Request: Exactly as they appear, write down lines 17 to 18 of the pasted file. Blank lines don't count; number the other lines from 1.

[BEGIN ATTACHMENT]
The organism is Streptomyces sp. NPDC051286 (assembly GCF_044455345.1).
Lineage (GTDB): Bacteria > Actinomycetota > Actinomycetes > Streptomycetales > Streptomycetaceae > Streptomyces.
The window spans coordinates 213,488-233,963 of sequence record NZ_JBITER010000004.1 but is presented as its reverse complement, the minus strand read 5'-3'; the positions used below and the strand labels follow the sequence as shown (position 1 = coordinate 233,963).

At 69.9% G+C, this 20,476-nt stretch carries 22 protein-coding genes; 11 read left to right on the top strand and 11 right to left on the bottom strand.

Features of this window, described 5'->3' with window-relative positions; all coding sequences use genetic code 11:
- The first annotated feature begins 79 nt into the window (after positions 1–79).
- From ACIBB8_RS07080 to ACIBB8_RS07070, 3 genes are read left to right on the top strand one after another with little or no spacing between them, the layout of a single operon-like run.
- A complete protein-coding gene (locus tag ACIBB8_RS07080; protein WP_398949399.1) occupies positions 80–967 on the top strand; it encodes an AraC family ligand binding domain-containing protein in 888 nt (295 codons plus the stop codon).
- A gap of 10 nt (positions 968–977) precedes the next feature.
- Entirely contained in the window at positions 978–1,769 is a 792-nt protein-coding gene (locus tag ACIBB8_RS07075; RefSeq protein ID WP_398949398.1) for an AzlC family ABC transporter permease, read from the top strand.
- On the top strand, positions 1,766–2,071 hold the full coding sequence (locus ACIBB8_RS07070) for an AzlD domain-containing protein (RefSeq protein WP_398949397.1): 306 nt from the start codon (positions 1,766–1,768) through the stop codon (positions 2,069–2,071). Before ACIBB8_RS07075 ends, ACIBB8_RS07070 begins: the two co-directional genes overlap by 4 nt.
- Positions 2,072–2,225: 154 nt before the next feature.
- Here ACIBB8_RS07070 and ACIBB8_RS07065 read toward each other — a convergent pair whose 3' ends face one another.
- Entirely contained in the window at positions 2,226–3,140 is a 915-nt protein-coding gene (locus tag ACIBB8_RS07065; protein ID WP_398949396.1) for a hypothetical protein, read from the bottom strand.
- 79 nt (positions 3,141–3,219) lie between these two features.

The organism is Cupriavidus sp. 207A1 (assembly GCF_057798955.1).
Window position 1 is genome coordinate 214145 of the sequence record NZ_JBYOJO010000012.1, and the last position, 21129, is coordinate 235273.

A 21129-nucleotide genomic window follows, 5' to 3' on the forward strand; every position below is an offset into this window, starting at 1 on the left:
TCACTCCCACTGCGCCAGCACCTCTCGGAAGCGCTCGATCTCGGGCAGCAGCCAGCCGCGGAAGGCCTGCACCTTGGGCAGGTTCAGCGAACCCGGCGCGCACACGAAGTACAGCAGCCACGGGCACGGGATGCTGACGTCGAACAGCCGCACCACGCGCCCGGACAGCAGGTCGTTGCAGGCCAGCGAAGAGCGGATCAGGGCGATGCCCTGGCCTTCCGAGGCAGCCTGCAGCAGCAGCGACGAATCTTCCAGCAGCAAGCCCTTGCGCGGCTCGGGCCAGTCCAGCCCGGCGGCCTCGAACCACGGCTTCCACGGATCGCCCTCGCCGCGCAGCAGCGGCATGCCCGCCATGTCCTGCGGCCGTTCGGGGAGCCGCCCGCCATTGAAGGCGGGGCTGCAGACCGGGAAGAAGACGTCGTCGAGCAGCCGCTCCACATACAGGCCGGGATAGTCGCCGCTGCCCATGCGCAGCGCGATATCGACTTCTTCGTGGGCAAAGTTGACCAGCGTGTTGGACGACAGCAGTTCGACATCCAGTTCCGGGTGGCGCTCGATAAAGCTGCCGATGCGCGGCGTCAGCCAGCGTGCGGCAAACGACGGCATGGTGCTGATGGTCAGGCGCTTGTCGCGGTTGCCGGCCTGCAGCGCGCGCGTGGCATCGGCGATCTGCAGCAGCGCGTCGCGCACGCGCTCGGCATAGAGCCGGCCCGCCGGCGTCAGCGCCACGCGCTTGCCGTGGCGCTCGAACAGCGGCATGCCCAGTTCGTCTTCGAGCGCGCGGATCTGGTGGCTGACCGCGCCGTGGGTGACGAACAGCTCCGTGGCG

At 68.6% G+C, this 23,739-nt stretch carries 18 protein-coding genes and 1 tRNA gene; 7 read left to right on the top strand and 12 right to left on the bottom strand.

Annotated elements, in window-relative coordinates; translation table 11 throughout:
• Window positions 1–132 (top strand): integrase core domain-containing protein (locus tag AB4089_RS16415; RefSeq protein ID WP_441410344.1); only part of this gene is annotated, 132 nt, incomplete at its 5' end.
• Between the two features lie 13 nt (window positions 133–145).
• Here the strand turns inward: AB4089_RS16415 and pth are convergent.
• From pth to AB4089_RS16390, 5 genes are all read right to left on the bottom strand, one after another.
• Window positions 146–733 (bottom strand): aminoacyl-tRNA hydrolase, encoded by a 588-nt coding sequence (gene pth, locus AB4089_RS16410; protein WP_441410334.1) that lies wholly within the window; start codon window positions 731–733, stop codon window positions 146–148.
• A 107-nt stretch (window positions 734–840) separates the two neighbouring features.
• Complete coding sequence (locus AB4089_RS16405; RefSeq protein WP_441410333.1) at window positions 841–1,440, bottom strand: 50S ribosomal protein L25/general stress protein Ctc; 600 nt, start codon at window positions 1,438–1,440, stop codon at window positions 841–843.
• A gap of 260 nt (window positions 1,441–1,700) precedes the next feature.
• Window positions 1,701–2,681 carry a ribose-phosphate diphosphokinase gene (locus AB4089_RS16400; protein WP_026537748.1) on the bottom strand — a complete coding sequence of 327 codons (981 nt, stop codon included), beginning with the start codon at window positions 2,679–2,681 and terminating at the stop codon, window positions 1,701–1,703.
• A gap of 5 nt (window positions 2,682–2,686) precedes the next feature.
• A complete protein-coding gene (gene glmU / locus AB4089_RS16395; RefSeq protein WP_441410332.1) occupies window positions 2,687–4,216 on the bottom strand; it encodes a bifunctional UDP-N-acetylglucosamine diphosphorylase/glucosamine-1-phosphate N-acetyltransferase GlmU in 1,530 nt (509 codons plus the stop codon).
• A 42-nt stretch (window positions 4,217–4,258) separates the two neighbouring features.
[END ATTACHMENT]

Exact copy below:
Window position 1 is genome coordinate 214145 of the sequence record NZ_JBYOJO010000012.1, and the last position, 21129, is coordinate 235273.

A 21129-nucleotide genomic window follows, 5' to 3' on the forward strand; every position below is an offset into this window, starting at 1 on the left: